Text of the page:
In "The Cage" and "Menagerie" Pike specifically tells the crew "Time Warp Factor" instead of "warp factor". Possibly it was shortened to plain warp factor by the series.
In "The Cage" and "Menagerie" Lt. Tyler also says that the "time barrier" his been broken and new ships are faster. Thus it would seem that the "space warp" discovered by Cochrane ("Metamorphosis") was used in the original warp drive but newer warp drive also has a "time Warp".
In "Where No Man Has Gone Before" the "space Warp" was disabled but it seems certain that the Enterprise was still able to use the "time warp" generators to either ONE) travel several light days at faster than light speeds or to TWO) travel several light days at slower than light speeds but slow down the passage of time aboard so that less than a single day passed aboard, or THREE) possibly both.
This "time warp" ability explains how doing something new and different with the engines sent the Enterprise back in time in "The Naked Time".
If the "space warp" in warp drive is similar to the theoretical Alcubierre Warp Drive it would warp space around the ship and created a warped bubble of space time to propel the ship faster than light as seen from outside the warp bubble.
The "time warp" which was introduced about 13 to 31 years before the first season of TOS may have been used in conjunction with the "space warp" to either one) make interstellar travel seem faster to outside observers, or two) make interstellar travel seem faster to the crew aboard the ship or three) do both.
When the Enterprise's "space warp" capability was disabled in "Where no Man has gone before" the speed of the Enterprise was dropped to just a few percents - or even less - of its previous speed.
Bu the Enterprise was still apparently able to use its "time warp" capability along with the impulse engines to travel a distance of several light days while only a few hours pass on the ship (and possibly also in the outside universe). The alternative is to imagine that the Enterprise's impulse engines could achieve faster than light speeds.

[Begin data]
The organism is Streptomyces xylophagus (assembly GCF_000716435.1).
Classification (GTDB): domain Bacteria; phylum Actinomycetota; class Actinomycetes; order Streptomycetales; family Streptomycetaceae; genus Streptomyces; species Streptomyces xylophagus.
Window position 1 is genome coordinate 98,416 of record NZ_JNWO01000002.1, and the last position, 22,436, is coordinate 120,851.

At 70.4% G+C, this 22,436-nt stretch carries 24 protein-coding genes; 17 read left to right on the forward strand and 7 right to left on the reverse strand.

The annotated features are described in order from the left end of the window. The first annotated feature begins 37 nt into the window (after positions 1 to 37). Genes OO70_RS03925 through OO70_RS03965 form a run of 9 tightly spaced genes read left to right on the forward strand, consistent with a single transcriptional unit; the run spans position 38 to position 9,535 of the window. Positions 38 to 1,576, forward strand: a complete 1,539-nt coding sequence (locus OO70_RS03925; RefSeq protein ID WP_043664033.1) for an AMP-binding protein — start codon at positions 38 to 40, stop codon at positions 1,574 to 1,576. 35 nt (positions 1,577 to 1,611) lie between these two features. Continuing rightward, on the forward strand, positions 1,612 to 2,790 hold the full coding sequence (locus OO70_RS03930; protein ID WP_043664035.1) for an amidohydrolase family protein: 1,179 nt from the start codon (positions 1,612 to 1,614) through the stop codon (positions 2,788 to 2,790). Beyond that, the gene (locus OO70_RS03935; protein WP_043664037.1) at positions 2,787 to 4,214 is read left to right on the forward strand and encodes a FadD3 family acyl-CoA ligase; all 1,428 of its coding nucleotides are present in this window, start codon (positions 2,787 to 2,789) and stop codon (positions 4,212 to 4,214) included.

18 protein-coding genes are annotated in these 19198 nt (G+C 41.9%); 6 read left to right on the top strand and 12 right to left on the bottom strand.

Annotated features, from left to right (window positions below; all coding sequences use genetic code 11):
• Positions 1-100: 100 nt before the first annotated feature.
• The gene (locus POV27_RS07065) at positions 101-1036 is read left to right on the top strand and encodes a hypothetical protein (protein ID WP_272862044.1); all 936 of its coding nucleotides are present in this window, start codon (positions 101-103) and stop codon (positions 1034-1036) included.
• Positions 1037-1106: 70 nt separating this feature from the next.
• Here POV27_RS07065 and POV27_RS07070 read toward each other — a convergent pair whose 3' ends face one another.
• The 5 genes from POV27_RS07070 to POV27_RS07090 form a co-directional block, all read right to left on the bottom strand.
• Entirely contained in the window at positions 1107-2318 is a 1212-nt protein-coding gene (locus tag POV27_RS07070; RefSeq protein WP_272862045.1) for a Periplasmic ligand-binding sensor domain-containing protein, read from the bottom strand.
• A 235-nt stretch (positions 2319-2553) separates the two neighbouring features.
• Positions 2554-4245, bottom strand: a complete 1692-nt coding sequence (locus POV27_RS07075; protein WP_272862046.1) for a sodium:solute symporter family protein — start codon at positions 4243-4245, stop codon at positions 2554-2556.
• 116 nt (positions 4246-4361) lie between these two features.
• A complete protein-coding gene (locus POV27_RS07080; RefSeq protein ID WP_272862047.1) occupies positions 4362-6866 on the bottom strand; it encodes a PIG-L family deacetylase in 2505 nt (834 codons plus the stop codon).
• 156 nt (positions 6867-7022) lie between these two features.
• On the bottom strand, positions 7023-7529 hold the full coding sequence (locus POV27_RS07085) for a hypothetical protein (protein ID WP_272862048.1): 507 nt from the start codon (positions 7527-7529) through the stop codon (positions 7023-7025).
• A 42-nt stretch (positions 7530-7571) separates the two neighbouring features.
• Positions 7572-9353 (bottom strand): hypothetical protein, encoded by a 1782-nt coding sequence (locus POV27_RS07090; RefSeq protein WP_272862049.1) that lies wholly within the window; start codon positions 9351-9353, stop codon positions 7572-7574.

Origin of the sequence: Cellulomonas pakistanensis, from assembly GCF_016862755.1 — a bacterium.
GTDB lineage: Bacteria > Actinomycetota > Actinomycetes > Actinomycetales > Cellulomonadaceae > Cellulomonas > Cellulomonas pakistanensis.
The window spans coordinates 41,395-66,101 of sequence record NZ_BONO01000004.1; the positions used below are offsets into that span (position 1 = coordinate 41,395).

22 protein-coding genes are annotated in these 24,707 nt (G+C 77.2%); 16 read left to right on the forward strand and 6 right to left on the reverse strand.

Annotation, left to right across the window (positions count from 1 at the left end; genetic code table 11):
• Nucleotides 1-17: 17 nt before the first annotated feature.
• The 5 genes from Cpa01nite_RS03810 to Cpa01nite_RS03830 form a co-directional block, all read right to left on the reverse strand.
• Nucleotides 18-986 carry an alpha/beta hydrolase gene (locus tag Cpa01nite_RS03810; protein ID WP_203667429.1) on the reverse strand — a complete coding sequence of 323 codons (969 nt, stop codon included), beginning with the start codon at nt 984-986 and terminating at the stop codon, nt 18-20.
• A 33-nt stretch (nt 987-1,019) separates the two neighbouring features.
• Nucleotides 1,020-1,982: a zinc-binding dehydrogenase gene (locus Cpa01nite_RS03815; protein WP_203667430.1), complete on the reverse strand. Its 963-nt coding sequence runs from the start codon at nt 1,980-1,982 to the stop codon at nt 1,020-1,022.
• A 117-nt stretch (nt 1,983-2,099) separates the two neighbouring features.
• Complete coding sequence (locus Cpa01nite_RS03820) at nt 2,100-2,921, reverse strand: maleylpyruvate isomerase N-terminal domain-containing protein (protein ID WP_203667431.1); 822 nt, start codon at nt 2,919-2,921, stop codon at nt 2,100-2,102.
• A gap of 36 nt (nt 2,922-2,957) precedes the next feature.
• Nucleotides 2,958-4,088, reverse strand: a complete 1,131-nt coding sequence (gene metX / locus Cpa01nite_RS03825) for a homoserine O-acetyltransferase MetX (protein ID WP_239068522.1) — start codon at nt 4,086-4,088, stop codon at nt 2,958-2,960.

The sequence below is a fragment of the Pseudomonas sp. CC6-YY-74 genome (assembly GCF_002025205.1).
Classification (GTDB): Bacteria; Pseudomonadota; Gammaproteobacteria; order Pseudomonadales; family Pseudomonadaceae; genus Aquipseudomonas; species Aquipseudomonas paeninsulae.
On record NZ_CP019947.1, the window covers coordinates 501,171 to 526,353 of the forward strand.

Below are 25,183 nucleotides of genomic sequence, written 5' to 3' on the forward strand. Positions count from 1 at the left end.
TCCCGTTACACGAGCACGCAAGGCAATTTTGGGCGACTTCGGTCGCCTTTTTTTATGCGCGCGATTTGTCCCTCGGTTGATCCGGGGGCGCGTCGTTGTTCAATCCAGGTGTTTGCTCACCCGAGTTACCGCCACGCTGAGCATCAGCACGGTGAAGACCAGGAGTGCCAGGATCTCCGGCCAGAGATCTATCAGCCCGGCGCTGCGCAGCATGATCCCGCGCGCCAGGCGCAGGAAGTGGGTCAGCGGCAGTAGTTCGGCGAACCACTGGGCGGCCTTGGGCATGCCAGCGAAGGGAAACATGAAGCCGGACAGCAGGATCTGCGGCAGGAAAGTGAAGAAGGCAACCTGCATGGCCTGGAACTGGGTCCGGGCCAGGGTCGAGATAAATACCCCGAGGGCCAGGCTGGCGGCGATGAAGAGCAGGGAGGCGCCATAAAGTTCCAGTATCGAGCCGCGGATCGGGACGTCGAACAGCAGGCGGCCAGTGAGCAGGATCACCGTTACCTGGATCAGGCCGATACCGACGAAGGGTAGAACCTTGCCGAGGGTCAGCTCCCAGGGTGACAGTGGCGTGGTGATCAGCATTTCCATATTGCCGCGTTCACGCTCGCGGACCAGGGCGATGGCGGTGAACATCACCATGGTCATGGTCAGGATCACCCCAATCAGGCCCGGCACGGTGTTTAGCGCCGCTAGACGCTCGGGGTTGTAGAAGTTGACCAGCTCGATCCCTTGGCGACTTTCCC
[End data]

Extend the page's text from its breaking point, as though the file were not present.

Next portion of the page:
Nobody seems to believe that the TOS Enterprise had a faster-than-light impulse drive or that it could warp time with its engines, but the dialog in "Where No Man Has Gone before" seems to prove that one or the other, or possibly both, is correct.
If, as some people think, different generations of warp drive were described as "space warp", "time warp", "transwarp" etc., it is possible that an early form of warp drive was called "impulse warp drive" for some technical reason, and by Kirk's era "impulse warp drive" was sometimes called "impulse drive" (confusing it with the current impulse drive) and sometimes called "warp drive".
Or it is possible that impulse drive was always totally different from warp drive and that at one time impulse drive was a rival and alternate form of faster-than-light drive but by Kirk's era warp drive was clearly superior for faster-than-light travel and impulse drive was only used for slower-than-light travel and the impulse engines used were no longer designed to go faster than light.
David Winfrrey in "Falling Out of Standard Orbit" in The Best of Trek # 16, 1991, is one of several writers who have pointed out contradictions between common theories of treknology and the evidence of the episodes. Winfrey cites events in several episodes and movies to claim that impulse drive must still be capable of hyperlight speeds even during the eras of Kirk and Picard.
He ends with a quote from The Next Generation episode "Conspiracy":
Riker: "Increase to warp six."
LaForge: "Aye, sir. Full Impulse."
If LaForge made a mistake, maybe he meant to say "full warp". But full warp for the Enterprise D is over warp factor nine in the new scale so he couldn't go to full warp to reach warp six.
Perhaps the various warp factors of the Enterprise D were combinations of space warp and time warp and LaForge increased either the space warp or the time warp to full strength in order to reach warp six and so meant to say either "full space warp" or "full time warp" when he said "Full impulse".
Or perhaps the Enterprise D uses combinations of warp drive and impulse drive to reach various warp factors and LaForge increased the impulse drive to full power to achieve warp factor six. Then LaForge was correct to say "Full impulse" and the next generation Technical Manuel is incorrect about how the Enterprise D functions.